Much of the anxiety that comes from impostor syndrome stems from unfairly comparing yourself to even one person. That one person can be a coworker, a family member, or even someone you’ve never met.
But in your mind, that person represents the more successful, deserving version of you. You might be thinking to yourself if you could only get your act together, then maybe you’d magically be just like that person, with all their accolades and easy confidence.
The truth is, though, that one person has probably felt, at least once in their life, just as fraudulent as you do.
No one started off being incredibly successful and always knowing the right thing to do. Even your mentors and heroes were amateurs themselves once. There is, in fact, one big reason that entrepreneurs feel impostor syndrome so intensely—we frequently don’t know what we’re doing. Entrepreneurs are making up our expertise as we go along, and there’s often no template or structured training program to get us to where we want to be.
In other words, to be an up-and-coming entrepreneur is to fake it until you make it. We’re all figuring this thing out as we go along!
When you ditch the notion that you need to know all the answers, and you start talking to people and asking questions, you’ll be surprised at just how imperfect everyone else is. And you’ll be far better off once you accept it.
How to Deal with Impostor Syndrome
Look at Your Accomplishments
One of the worst things about impostor syndrome is that tiny voice in your head always telling you that you’re not good enough because there’s more to be done.
It can be extremely easy to feel like you know nothing and that you’re not accomplishing much when you’re an entrepreneur. It feels like there’s always a new goal to achieve, always more work to be done, and always something else to figure out.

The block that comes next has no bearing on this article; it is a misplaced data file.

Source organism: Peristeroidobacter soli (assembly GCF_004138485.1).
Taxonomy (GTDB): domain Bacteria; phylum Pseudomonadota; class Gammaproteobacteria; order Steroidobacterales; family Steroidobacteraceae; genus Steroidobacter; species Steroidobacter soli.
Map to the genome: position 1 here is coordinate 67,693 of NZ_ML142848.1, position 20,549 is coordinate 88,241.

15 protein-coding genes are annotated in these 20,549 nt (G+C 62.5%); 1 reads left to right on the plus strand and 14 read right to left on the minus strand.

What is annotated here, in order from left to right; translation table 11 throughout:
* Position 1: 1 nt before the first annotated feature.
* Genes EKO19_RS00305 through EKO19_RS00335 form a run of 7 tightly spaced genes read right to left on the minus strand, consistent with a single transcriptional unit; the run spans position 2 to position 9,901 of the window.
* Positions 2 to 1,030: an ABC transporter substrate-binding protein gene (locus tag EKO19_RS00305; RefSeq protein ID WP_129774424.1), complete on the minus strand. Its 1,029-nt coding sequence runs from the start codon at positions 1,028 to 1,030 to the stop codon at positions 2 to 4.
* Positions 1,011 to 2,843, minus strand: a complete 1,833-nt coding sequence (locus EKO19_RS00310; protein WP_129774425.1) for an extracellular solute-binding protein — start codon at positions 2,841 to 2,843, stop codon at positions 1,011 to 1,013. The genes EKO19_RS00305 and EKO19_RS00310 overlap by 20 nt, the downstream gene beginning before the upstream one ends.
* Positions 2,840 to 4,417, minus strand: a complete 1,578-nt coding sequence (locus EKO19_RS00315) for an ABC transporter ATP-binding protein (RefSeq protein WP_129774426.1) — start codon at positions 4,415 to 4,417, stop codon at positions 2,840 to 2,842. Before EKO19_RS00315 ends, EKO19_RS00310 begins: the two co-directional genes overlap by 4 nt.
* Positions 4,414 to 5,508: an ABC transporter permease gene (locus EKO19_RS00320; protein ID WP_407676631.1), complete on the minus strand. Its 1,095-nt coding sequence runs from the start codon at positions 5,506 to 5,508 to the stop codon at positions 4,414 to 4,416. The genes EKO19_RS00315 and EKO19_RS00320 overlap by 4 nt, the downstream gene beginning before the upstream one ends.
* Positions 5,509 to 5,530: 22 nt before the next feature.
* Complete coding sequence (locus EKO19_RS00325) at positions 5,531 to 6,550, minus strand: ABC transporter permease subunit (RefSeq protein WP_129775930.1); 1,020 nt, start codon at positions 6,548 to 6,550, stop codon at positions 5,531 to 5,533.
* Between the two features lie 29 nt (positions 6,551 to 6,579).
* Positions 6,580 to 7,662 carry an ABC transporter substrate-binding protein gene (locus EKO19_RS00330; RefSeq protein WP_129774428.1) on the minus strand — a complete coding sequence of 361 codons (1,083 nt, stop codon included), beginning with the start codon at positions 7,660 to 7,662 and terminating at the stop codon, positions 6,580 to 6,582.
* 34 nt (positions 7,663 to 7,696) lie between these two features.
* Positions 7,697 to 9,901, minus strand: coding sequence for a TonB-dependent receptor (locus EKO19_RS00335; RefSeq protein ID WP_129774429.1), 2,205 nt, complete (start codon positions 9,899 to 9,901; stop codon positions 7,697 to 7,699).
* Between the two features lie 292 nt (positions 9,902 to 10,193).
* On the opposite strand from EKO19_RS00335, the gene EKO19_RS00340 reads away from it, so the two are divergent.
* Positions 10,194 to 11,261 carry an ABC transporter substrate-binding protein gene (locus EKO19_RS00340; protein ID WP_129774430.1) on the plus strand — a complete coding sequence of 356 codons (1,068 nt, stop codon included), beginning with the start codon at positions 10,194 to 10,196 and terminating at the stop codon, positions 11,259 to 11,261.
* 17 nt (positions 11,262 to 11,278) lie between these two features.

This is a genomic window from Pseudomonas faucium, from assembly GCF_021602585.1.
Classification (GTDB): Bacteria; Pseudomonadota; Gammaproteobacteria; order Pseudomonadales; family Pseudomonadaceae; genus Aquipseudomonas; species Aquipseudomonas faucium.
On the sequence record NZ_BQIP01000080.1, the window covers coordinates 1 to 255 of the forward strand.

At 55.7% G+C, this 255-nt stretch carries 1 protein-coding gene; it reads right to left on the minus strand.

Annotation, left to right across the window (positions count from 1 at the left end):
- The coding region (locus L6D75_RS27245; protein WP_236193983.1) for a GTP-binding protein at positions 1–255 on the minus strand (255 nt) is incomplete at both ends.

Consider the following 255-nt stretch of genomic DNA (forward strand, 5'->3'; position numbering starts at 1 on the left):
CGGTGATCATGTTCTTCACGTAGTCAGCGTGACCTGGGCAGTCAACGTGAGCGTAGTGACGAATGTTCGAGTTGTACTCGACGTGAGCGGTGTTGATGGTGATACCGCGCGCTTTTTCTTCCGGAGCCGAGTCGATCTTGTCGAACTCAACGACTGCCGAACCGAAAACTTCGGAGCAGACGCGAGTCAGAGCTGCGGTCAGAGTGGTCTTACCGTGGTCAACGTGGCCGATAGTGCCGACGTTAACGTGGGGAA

It’s like every time you think you’re getting close to the finish line, you look up and realize that it’s been moved another 10 miles down the track.
But the problem with always looking forward is that you never stop to take a moment and see how far you’ve actually come.
You might not think that you’re doing much, but remember that you’re always your own worst critic. One of the best ways to deal with impostor syndrome is to take a moment to step back and realize just how much you’ve actually accomplished. Oftentimes you’ll surprise yourself.
It can be as simple as reaching out to your mentors and simply asking, “How am I doing?”
Look at yourself through the eyes of someone else for a change. If you don’t feel like you can ask your mentor, then ask your coworkers, your friends, and family. More often than not, you’re going to find that their opinion of you is a lot more positive than you originally thought. Listen to them and take what they say to heart.
Something else you can do is take a page out of Kyle Eschenroeder’s book and start keeping a file of all the nice things people have said about you.
I don’t mean going out and asking people for compliments, although you can certainly do that, but start keeping a record of all the times you’ve actually helped people and how they’ve appreciated it.
Any time someone sends you an email, or a letter, or leaves a comment saying thank you for how much you’ve helped them, save it and keep it in a folder. What you have then is living proof that what you’re doing is valuable and that you’re definitely not a fraud.
Anytime you fall into an impostor funk, take out that folder and look at it again. Nothing will motivate you more.
Accept that Mistakes Don’t Define You
Did you know that SpaceX was on the verge of bankruptcy before its first successful launch? SpaceX had actually attempted three launches and all of them failed, leaving investors highly skeptical about Elon Musk and his vision.